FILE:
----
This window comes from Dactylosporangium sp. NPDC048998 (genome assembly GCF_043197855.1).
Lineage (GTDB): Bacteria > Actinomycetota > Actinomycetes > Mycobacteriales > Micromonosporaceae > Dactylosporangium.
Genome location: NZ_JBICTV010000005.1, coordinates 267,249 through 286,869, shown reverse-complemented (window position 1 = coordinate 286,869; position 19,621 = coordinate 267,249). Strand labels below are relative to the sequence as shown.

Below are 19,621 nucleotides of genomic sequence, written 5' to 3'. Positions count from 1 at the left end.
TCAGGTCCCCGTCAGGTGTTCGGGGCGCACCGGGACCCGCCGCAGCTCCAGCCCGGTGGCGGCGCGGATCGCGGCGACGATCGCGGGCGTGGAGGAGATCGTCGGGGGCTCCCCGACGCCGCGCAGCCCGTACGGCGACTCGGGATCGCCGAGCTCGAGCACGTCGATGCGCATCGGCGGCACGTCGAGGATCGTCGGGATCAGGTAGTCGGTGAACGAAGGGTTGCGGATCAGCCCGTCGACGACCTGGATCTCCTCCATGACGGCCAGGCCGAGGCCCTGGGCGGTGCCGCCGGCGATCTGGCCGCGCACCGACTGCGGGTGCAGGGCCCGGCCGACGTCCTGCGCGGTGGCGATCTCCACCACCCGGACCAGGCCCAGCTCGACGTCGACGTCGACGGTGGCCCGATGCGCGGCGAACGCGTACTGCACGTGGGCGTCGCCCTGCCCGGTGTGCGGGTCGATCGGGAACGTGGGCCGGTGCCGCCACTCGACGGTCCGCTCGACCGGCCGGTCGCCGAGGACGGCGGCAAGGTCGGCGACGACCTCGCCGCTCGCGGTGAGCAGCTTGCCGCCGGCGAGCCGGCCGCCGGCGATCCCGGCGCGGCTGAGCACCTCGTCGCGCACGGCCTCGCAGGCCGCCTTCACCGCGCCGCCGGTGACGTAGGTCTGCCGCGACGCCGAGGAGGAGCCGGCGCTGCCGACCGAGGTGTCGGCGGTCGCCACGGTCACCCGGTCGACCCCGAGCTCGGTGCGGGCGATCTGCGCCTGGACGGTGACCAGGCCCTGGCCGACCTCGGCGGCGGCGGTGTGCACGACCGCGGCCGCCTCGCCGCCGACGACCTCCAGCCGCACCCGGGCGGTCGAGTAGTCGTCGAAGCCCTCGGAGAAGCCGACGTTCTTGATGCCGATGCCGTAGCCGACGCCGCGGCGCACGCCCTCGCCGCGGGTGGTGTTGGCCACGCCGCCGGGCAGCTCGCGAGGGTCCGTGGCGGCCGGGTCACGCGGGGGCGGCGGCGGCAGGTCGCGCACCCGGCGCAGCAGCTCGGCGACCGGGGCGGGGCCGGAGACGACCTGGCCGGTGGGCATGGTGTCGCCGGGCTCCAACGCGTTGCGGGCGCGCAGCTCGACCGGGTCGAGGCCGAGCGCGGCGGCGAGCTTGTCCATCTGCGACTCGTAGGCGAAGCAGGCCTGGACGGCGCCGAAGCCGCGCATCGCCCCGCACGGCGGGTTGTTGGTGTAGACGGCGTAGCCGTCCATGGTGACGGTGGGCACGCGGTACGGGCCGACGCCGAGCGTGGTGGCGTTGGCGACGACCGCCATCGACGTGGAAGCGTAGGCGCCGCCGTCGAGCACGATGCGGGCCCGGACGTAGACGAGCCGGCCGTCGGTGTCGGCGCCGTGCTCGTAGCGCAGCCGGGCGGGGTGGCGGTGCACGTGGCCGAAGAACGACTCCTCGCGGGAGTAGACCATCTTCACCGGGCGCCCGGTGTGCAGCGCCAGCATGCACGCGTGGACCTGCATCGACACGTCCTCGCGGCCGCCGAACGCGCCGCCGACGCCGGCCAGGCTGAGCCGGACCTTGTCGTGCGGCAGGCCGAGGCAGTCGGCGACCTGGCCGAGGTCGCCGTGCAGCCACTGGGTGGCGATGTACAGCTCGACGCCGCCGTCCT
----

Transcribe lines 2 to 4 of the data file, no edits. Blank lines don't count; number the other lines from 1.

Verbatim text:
Lineage (GTDB): Bacteria > Actinomycetota > Actinomycetes > Mycobacteriales > Micromonosporaceae > Dactylosporangium.
Genome location: NZ_JBICTV010000005.1, coordinates 267,249 through 286,869, shown reverse-complemented (window position 1 = coordinate 286,869; position 19,621 = coordinate 267,249). Strand labels below are relative to the sequence as shown.

Below are 19,621 nucleotides of genomic sequence, written 5' to 3'. Positions count from 1 at the left end.